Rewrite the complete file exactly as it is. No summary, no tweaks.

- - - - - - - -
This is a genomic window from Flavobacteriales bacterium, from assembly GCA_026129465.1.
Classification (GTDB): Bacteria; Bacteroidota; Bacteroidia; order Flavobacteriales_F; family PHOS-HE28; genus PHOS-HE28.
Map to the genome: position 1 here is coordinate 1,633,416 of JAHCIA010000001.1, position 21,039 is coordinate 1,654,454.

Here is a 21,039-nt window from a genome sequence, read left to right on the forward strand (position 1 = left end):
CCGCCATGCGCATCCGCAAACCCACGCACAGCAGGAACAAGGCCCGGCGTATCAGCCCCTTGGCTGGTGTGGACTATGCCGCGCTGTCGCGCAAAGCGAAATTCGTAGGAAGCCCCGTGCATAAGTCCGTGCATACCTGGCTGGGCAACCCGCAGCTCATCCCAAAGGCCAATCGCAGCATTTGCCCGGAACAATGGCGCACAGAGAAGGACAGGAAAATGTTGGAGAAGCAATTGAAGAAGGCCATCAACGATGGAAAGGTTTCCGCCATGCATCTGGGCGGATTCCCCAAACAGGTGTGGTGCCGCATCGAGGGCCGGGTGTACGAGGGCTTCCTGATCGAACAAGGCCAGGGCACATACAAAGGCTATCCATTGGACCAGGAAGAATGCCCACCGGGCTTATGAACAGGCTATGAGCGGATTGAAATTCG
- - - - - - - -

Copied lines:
This is a genomic window from Flavobacteriales bacterium, from assembly GCA_026129465.1.
Classification (GTDB): Bacteria; Bacteroidota; Bacteroidia; order Flavobacteriales_F; family PHOS-HE28; genus PHOS-HE28.
Map to the genome: position 1 here is coordinate 1,633,416 of JAHCIA010000001.1, position 21,039 is coordinate 1,654,454.

Here is a 21,039-nt window from a genome sequence, read left to right on the forward strand (position 1 = left end):
CCGCCATGCGCATCCGCAAACCCACGCACAGCAGGAACAAGGCCCGGCGTATCAGCCCCTTGGCTGGTGTGGACTATGCCGCGCTGTCGCGCAAAGCGAAATTCGTAGGAAGCCCCGTGCATAAGTCCGTGCATACCTGGCTGGGCAACCCGCAGCTCATCCCAAAGGCCAATCGCAGCATTTGCCCGGAACAATGGCGCACAGAGAAGGACAGGAAAATGTTGGAGAAGCAATTGAAGAAGGCCATCAACGATGGAAAGGTTTCCGCCATGCATCTGGGCGGATTCCCCAAACAGGTGTGGTGCCGCATCGAGGGCCGGGTGTACGAGGGCTTCCTGATCGAACAAGGCCAGGGCACATACAAAGGCTATCCATTGGACCAGGAAGAATGCCCACCGGGCTTATGAACAGGCTATGAGCGGATTGAAATTCG